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KNOWING NATURE 
By Bill Church 

March 2008 - Follow That Footprint

Follow that footprint, paw print, hoof print...Have you ever tracked someone's footprints in the sand or snow? It can be kind of a mystery figuring out where someone was going and what they were doing. By looking carefully at animal tracks you can learn more about their comings and goings too.

Winter is the perfect time to learn and follow some animal tracks. You can do this in your yard, at a local city park, or for a real adventure, head out to a state park or forest. Pick a day right after a snowfall and see how many different types of tracks you can find.

Here are some things to get you started.

1) Think about what kind of animals live in the area. This will help you narrow the field of identification. It's a pretty good bet that if you're looking in your backyard you'll find squirrel, bird, and maybe rabbit tracks.

2) Four toes on each of the front and hind feet means you're looking at a track from the dog family (fox, wolf, coyote, neighborhood dog), the cat family (bobcat, lynx, neighborhood cat) or the rabbit family (cottontail or snowshoe hare). Does the paw print have small triangular marks in front of it? If yes, those are claw marks. Raccoons, skunks, coyotes, foxes, and dogs will often leave claw marks. Cats, on the other hand, retract their claws when they walk or run. So, you won't usually find claw marks with bobcats, lynx, or house cats.

3) Four toes on the front foot and five toes on the hind foot means it's a rodent (mice, voles, chipmunks, squirrels, woodchucks).

4) If the track has five toes each on the front and back feet it's from the raccoon and weasel families (weasel, badger, mink, skunk, otter, bear, beaver, muskrat, porcupine, opossum).

5) If you find a two-toe track, it's probably a deer.

6) Is the track made by a "hopper?" Squirrels leave interesting tracks. As they bound along, their larger hind feet land ahead of their smaller front feet. It looks like the front feet are side by side. Rabbit tracks look a little different. The hind feet still land ahead of the front feet, but the front feet are not found right next to each other.

7) What direction is your animal going? How can you tell? If your animal has claws it's pretty easy...claw marks point in the direction the animal was going. If there aren't any claw marks, see if you can see where the snow is pushed back by the animal's feet. The pushed back areas shows the direction the animal came from.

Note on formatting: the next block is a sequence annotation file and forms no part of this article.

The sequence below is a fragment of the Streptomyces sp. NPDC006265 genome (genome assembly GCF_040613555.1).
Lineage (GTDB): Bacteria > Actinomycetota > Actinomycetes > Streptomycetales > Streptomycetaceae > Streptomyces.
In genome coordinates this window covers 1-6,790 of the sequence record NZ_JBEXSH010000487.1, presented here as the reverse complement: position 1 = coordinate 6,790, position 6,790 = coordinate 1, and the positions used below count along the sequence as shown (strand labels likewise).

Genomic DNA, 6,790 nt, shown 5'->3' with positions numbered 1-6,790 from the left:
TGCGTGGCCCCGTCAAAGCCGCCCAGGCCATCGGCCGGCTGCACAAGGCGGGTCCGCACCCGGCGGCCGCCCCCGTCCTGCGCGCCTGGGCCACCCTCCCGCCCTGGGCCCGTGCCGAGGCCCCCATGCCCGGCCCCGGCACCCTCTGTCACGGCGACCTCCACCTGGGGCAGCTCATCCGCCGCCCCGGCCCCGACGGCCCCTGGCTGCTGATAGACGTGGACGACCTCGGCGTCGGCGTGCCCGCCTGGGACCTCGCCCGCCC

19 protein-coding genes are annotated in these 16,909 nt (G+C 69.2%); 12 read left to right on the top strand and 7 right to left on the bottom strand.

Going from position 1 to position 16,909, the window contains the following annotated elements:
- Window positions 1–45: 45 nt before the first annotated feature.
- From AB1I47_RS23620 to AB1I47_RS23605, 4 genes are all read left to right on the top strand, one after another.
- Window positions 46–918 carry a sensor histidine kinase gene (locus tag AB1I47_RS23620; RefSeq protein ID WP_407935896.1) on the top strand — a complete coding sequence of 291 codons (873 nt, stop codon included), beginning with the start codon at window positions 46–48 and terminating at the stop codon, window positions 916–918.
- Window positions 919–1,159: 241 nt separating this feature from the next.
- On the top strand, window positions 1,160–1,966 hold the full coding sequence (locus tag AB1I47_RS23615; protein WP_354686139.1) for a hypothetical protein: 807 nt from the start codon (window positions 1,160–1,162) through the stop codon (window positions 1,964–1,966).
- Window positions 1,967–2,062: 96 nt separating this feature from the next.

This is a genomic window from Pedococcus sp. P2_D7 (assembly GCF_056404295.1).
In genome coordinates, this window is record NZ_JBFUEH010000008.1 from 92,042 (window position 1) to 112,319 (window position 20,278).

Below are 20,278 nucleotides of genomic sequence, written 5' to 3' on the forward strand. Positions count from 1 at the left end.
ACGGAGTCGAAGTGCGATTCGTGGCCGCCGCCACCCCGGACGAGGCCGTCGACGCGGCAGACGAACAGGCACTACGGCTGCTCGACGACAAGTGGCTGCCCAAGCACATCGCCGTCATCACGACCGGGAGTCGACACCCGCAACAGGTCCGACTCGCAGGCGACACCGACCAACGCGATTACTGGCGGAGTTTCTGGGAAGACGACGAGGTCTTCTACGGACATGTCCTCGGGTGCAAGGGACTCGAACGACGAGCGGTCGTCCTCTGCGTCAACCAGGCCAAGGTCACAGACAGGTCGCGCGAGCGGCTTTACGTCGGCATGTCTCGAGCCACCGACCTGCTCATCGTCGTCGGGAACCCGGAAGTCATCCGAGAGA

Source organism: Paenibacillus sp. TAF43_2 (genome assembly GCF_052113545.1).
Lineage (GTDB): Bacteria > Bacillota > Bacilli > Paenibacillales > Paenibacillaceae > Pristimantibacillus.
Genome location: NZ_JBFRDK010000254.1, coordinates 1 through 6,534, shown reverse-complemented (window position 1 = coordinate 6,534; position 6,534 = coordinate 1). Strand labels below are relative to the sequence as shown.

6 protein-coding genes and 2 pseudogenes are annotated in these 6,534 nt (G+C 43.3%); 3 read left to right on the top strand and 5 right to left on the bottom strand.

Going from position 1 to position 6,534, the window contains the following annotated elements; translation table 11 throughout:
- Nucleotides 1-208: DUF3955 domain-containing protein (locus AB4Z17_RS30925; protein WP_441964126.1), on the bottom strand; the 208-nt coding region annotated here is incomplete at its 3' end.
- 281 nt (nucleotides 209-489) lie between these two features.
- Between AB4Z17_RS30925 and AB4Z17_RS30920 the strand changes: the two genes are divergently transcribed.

You'll also need a good tracking guide to help you identify the tracks you see. Here is a list of a few good books to help you identify tracks:

Stokes 'Stokes Guide to Animal Tracking and Behavior' by Donald & Lillian Stokes. ISBN #0-316-81734-1.

'Stokes Guide to Animal Tracking and Behavior' by Louise R. Forrest. ISBN #0-8117-2240-6

Peterson Field Guide to Animal Tracks: Third Edition (Peterson Field Guides) by Olaus J. Murie. ISBN #0-395-91094-3

'Animal Tracking Basics' by Jon Young & Tiffany Morgan. ISBN #978-0-8117-3326-7

'Tom Brown's Science and Art of Tracking' by Tom Brown Jr. ISBN #0-425-15772-5

A good book on Bird Tracking is: 'Bird Tracks & Sign : A Guide to North American Species' by Mark Elbroch & Eleanor Marks. ISBN #0-8117-2696-7

To learn be a great tracker you have to put in your "dirt time," by spending time out in the fields looking at and identifying tracks. Next time we will look at aging tracks.

.

ABOUT THE AUTHOR:

 

 

 

Bill Church is a certified WV Master Naturalist; certified herbalist; has trained with Tom Brown (world renown tracker); has published a book called "Medicinal Plants, Trees, & Shrubs of Appalachia"; and is a network and computer specialist at Glenville State College.

Bill has trained for many years with as a tracker, botanist, birder, learning about animals, herbal medicine and other things about nature. He works full time as a Network and Computer Specialist for Glenville State College. He has taken classes from some of the countries most famous Herbalists; (David Winston, Rosemary Gladstar). He is of Cherokee and English descent.

In 2005 Bill wrote and published “Medicinal Plants, Trees, & Shrubs of Appalachia”, which lists 107 plants from the Appalachian region, especially Gilmer and the surrounding counties. He is also Co-coordinator for the Gilmer County Master Naturalist Association and has taught classes on herbal medicine. Bill has also taken training by the world reknown tracker Tom Brown in tracking and wilderness survival.

Bill also setup and maintains the website for the Gilmer County Master Naturalist Association and helped with the website for the WV Herb Association.
  

   
 

ALSO BY THIS AUTHOR:

Edible Paw Paws
Edible Cat Tails
Making Rope
American Kestrel
Concentric Rings
Identifying Birds
Wild Ginger
Bloodroot
Follow That Footprint
Attracting Birds
Wilderness Survival
Great Blue Heron
Spear Fishing
The Debris Hut
Aging Tracks
Barn Owl
Nature's Sounds
Using A Bow Drill
Identifying Plants